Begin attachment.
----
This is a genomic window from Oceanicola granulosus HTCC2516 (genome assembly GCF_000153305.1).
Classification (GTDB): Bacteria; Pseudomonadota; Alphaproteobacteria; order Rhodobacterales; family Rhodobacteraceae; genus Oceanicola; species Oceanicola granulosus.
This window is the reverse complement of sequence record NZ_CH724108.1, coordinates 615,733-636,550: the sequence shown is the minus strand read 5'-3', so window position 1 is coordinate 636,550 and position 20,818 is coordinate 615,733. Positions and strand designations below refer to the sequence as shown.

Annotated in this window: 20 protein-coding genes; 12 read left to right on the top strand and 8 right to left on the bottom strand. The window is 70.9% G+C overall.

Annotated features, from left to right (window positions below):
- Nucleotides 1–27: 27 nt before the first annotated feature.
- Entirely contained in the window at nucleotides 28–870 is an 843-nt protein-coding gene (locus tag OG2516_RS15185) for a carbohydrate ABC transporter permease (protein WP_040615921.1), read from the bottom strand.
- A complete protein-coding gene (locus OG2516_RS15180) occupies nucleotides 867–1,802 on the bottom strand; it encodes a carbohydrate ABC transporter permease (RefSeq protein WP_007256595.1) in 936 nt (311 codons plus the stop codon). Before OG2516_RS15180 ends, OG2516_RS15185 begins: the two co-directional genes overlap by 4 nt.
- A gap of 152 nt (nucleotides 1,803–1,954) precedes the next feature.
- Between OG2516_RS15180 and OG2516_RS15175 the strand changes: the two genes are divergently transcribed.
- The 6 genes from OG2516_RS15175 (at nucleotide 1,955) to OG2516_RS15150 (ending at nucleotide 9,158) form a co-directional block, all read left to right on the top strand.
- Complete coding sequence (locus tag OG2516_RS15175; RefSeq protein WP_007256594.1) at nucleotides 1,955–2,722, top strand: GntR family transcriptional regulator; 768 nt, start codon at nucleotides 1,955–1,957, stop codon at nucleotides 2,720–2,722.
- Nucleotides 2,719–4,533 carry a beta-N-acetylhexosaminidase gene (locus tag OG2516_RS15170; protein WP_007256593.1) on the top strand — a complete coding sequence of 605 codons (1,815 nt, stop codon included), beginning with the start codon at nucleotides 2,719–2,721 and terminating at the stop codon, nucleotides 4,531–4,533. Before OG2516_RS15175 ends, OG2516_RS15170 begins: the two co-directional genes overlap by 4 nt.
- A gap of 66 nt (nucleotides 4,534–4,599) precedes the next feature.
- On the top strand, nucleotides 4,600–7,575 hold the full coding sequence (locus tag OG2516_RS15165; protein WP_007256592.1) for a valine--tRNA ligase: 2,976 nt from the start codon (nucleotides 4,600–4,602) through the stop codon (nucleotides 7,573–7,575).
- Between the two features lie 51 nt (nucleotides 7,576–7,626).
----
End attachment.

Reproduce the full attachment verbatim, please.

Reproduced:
This is a genomic window from Oceanicola granulosus HTCC2516 (genome assembly GCF_000153305.1).
Classification (GTDB): Bacteria; Pseudomonadota; Alphaproteobacteria; order Rhodobacterales; family Rhodobacteraceae; genus Oceanicola; species Oceanicola granulosus.
This window is the reverse complement of sequence record NZ_CH724108.1, coordinates 615,733-636,550: the sequence shown is the minus strand read 5'-3', so window position 1 is coordinate 636,550 and position 20,818 is coordinate 615,733. Positions and strand designations below refer to the sequence as shown.

Annotated in this window: 20 protein-coding genes; 12 read left to right on the top strand and 8 right to left on the bottom strand. The window is 70.9% G+C overall.

Annotated features, from left to right (window positions below):
- Nucleotides 1–27: 27 nt before the first annotated feature.
- Entirely contained in the window at nucleotides 28–870 is an 843-nt protein-coding gene (locus tag OG2516_RS15185) for a carbohydrate ABC transporter permease (protein WP_040615921.1), read from the bottom strand.
- A complete protein-coding gene (locus OG2516_RS15180) occupies nucleotides 867–1,802 on the bottom strand; it encodes a carbohydrate ABC transporter permease (RefSeq protein WP_007256595.1) in 936 nt (311 codons plus the stop codon). Before OG2516_RS15180 ends, OG2516_RS15185 begins: the two co-directional genes overlap by 4 nt.
- A gap of 152 nt (nucleotides 1,803–1,954) precedes the next feature.
- Between OG2516_RS15180 and OG2516_RS15175 the strand changes: the two genes are divergently transcribed.
- The 6 genes from OG2516_RS15175 (at nucleotide 1,955) to OG2516_RS15150 (ending at nucleotide 9,158) form a co-directional block, all read left to right on the top strand.
- Complete coding sequence (locus tag OG2516_RS15175; RefSeq protein WP_007256594.1) at nucleotides 1,955–2,722, top strand: GntR family transcriptional regulator; 768 nt, start codon at nucleotides 1,955–1,957, stop codon at nucleotides 2,720–2,722.
- Nucleotides 2,719–4,533 carry a beta-N-acetylhexosaminidase gene (locus tag OG2516_RS15170; protein WP_007256593.1) on the top strand — a complete coding sequence of 605 codons (1,815 nt, stop codon included), beginning with the start codon at nucleotides 2,719–2,721 and terminating at the stop codon, nucleotides 4,531–4,533. Before OG2516_RS15175 ends, OG2516_RS15170 begins: the two co-directional genes overlap by 4 nt.
- A gap of 66 nt (nucleotides 4,534–4,599) precedes the next feature.
- On the top strand, nucleotides 4,600–7,575 hold the full coding sequence (locus tag OG2516_RS15165; protein WP_007256592.1) for a valine--tRNA ligase: 2,976 nt from the start codon (nucleotides 4,600–4,602) through the stop codon (nucleotides 7,573–7,575).
- Between the two features lie 51 nt (nucleotides 7,576–7,626).